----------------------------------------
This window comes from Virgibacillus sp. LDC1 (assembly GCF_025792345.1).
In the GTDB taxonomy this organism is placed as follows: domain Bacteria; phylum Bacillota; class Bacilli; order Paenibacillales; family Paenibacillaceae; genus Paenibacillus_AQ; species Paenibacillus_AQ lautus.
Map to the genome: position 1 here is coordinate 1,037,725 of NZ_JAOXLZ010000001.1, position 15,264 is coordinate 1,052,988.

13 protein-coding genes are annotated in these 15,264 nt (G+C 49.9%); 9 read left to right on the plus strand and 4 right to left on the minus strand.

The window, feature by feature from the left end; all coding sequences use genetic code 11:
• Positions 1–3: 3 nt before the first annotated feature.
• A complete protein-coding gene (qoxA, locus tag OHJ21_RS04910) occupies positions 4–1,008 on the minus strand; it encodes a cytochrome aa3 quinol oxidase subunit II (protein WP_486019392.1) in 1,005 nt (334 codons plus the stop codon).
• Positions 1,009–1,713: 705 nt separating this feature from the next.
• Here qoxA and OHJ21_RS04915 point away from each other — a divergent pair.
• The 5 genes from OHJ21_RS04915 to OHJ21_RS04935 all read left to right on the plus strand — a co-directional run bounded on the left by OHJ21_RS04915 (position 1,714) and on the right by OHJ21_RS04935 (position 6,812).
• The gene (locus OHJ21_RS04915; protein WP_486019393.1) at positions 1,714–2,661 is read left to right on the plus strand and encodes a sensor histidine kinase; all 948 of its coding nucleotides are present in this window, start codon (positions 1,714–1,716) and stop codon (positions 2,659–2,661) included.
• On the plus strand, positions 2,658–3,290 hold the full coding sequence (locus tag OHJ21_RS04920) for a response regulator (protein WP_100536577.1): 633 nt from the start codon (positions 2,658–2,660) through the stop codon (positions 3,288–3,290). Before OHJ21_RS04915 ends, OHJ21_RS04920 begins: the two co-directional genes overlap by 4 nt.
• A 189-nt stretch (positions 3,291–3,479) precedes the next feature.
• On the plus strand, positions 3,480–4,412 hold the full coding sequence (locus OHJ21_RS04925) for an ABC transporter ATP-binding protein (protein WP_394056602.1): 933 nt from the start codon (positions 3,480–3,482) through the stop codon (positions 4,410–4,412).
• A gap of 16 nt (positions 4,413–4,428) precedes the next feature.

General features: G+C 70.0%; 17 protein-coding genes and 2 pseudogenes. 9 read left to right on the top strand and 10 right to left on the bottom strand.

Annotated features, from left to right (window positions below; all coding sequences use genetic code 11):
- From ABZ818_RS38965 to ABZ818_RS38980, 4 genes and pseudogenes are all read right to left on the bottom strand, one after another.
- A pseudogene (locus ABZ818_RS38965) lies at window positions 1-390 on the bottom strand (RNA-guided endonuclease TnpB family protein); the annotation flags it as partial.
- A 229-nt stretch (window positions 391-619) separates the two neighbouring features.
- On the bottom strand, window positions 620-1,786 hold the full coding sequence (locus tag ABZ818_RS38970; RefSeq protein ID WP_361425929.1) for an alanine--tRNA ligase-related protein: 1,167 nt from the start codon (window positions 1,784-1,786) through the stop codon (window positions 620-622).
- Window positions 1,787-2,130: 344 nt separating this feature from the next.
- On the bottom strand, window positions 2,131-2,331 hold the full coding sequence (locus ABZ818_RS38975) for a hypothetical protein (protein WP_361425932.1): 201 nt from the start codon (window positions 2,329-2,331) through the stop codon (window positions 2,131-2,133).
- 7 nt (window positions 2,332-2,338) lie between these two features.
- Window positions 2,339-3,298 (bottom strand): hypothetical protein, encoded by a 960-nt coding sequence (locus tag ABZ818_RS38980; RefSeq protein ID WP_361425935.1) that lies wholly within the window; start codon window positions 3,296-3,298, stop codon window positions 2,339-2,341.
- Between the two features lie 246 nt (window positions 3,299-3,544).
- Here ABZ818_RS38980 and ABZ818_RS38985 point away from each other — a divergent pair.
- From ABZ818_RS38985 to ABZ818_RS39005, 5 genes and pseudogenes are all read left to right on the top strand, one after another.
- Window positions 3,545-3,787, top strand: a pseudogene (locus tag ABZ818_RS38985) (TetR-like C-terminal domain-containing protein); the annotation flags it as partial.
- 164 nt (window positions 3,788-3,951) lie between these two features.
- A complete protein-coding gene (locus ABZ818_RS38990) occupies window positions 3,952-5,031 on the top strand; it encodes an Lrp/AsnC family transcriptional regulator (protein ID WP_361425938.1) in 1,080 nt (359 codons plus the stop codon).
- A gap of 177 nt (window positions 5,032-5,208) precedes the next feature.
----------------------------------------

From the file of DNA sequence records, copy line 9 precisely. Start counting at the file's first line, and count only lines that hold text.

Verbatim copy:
• Here qoxA and OHJ21_RS04915 point away from each other — a divergent pair.